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Moon – Mekong Fish Still Can’t Jump Up Ladders

By Lor Chandara, The Cambodia Daily, Cambodia

Pak Moon Dam – A "dramatic" decline in fish species has paralysed fishing communities in Northeast Thailand since the Pak Moon Dam was built in 1994, according to the leader of a Thai fishing community.
The Park Moon dam is on the Moon River, the largest tributary of the Mekong in Thailand.
Tongcharoen Sihatham, aged 55, a fisherman all his life, said that since the dam was built, the number of fish species has fallen from about 200 down to 10.
Fish catches have also decreased by 90 percent, said the fishermen’s leader, who was recently elected the head of the local agricultural co-operative.
The Electricity Generating Authority of Thailand (EGAT), which built the dam, rejected the claims. According to Mr. Subhin Panyamag, Senior Public Coordinator, the dam could have caused the decline of "fishing opportunities". However, there were economic benefits.
But EGAT officials admitted in a briefing to the IMMF Times that there were "bad lessons" from Pak Moon. "We would not go ahead with it again," a spokesman said. But they insisted that the dam was not a "mistake".
However, Mr. Sihatham said villagers living by fishing had lost their traditional lifestyle because the dam had robbed the river of fish. It had destroyed their culture and quality of life.
According to Mr. Sihatham, the dam has altered water flow and fish migration. The blasting of rapids destroyed the cracks and crevices under the rocks where fish sought shelter, food and oxygen. And although a fish ladder had been built, fish can’t jump up the ladder, said villagers.
At the start of the rainy season, from May to July, migratory fish from the Mekong River swim into the Moon to feed and spawn. Most of the fish travel seasonally between the Tonle Sap River in Cambodia, Lee Pee Waterfalls in Laos and the Mool in Thailand.
Kamtan Phatang, a 52-year-old fisherman with five children, said: “I used to catch 10 to 20 kilograms of fish per day before to support my family, but now I get only one kilo, and sometimes nothing.” He pulled a 100-meter long fishing net out of the water as he spoke but there were no fish in it.
Some of Mr. Phatang’s children have left home, traveling to other provinces and Bangkok to find new jobs, rather than living "miserably" on fishing, he said.
More than 2,000 families affected by the dam were compensated by the government. They were supposed to receive 90,000 baht each over three years. But villagers say they received only 30,000 baht. The rest, they say, went to a newly established co-operative, set up by a government agency.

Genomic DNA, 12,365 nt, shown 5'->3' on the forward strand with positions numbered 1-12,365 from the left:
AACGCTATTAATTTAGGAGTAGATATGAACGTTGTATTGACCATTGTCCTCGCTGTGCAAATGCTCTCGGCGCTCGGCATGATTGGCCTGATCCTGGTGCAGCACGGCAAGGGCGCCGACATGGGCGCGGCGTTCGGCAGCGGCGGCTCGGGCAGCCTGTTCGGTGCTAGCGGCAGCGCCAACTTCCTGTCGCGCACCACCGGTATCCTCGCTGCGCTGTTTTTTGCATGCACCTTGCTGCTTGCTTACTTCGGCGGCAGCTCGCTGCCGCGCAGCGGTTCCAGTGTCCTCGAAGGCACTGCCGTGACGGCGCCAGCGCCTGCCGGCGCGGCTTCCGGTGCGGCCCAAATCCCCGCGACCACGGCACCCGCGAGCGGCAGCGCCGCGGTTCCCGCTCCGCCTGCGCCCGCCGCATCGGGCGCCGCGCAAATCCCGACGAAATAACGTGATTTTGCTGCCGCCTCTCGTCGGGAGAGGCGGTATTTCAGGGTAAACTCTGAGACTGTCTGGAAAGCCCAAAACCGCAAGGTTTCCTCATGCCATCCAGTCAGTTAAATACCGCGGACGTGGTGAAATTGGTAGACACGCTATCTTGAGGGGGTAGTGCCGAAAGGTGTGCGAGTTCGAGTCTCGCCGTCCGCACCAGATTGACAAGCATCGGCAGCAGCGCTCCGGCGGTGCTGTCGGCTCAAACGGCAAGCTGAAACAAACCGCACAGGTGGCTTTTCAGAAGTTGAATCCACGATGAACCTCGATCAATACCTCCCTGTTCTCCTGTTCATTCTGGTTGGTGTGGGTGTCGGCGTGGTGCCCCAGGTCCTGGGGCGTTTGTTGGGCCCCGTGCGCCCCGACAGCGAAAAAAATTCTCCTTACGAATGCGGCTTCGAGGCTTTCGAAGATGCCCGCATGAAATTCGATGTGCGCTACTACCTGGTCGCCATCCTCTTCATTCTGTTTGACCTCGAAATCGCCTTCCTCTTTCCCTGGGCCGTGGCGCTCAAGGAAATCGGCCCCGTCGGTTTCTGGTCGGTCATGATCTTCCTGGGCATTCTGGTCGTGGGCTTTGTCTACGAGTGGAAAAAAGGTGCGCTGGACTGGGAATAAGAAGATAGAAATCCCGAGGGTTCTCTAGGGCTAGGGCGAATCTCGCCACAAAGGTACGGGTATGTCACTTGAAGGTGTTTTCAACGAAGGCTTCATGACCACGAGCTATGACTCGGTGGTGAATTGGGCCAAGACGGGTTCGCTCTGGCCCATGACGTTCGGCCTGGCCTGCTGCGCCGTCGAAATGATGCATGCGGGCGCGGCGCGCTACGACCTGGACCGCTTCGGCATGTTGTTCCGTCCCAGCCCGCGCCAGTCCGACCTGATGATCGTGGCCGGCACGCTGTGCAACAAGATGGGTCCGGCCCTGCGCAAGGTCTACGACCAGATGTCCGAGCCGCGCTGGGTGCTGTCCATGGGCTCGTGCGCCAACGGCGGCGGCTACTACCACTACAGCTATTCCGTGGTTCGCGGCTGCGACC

The dam’s fish ladder was added to the dam after increasing concern about fish migration. But fish ladders have mainly been built for individual species. A fishery expert says it is highly unlikely that a fish ladder could accommodate all the fish species in the Moon, especially migrants from the Mekong that like a slow current.

Asked for his views on the fish ladder, one fisherman laughed. How can fish swim up and down if the ladder is steep and there is a strong current?" he asked.

In an effort to preserve fisheries, EGAT officials have released a million giant catfish fingerlings and a million shrimps into the river. They said that several million more will go into the river in the coming months. But local people said that these fish are unlike the ones that naturally migrate from the Mekong River and seek shelter under the rapids to spawn.

Pollution from riverside industry poses a direct threat to the Mekong fisheries of Laos, Cambodia and Vietnam. Fisheries are also threatened by development. Current plans include the blasting of rapids in Yunnan, China, for tourism and navigation and other dams in less developed countries such as Cambodia.

Hundreds of small and large dams have stopped migration of fish. In some rivers, species have become extinct. Factory wastes and agricultural chemicals have caused fish disease and weakened their resistance to viruses.


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